McNabb apologizes to Eagle fans for not winning a Super Bowl

Donovan McNabb is sorry that he didn’t win you a Super Bowl, Eagle fans.

From the Philadelphia Inquirer:

“The things that I set out to accomplish and bring back to Philadelphia, I wasn’t able to, and I apologize, more than anything, to the people of Philadelphia, not bringing a Super Bowl to ’em, but it didn’t happen, and I look forward to trying to achieve that goal here in Washington,” McNabb said, the most explicit regret he has expressed.

Asked about his legacy, the Eagles’ all-time leading passer reiterated what he said at his introductory press conference in Washington, five weeks back. He said he hoped he would be remembered as “a guy who provided excitement, who gave them a chance to win every time he stepped out on the field, one that they had trust, knowing that I would do the right things, an most importantly, one that won ballgames.”

Some in Philadelphia feel as though McNabb is a phony. That he gives the appearance of someone who cares, but when push came to shove (especially in the playoffs with everything on the line), his dedication wasn’t there.

The quarterback will always be the most scrutinized. That’s because they make the most money, have the most responsibility and always get the ball first. They essentially have the ability to win and lose games by their play and some Eagle fans will never forgive McNabb for not winning the big one when he was on the doorstep so many times.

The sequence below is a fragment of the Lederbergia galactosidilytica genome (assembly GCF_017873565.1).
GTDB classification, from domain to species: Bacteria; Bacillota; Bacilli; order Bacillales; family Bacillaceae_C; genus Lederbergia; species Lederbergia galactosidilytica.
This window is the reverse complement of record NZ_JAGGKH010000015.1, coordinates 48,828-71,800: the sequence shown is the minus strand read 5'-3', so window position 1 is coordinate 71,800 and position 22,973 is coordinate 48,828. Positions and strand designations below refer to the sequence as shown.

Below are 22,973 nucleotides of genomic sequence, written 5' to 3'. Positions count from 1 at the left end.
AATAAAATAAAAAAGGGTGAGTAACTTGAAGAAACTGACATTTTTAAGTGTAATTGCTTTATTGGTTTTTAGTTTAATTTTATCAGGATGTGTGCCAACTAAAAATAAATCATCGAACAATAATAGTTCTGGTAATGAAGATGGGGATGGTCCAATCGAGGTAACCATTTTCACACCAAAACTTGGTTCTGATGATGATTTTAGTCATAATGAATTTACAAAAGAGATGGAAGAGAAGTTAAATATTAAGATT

But the fact of the matter is that football is, and always will be, a team game. To hold one player responsible (even the quarterback) for wins and losses is asinine. It often takes a full 53-man roster and every member of the coaching staff to win Super Bowls. For whatever reason, the Eagles could never do that with McNabb under center and to think that some fans hold him responsible for the team’s failures over the years is rather humorous.

Whether his apology was sincere or a front, McNabb doesn’t owe Philadelphia anything. Players win and lose as a team.


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Donovan McNabb traded to Redskins for two draft picks

In a deal that will not only shake up the dynamics in the NFC East but also this month’s draft, ESPN is reporting that the Eagles have traded quarterback Donovan McNabb to the Redskins in exchange for Washington’s second round pick this year and either a third or fourth round pick in 2011.

It’s unclear at this point whether the Redskins are working on extending McNabb’s contract, which expires at the end of the 2010 season. If he were traded, McNabb said that he wanted to play for a contender and considering he’s familiar with the NFC East, he might be comfortable finishing his career in Washington. He may also relish playing the Eagles twice a year, too.

It’s a little perplexing why the Eagles would trade him within the division – especially given the importance of McNabb’s position. There’s an unwritten rule that states that teams shouldn’t trade within their division because it could wind up haunting them in the long run. But maybe this was the best deal Philadelphia was offered and they jumped on it before the opportunity passed them by.

Now that the Redskins have their starting quarterback, what happens to Jason Campbell? The Skins will likely try to trade him, but they might not find many suitors considering other teams now know Washington doesn’t need him. Still, if they can get a mid round pick for Campbell, it would be better than releasing him and getting nothing in return. (Or keeping an unhappy Campbell on the roster.)

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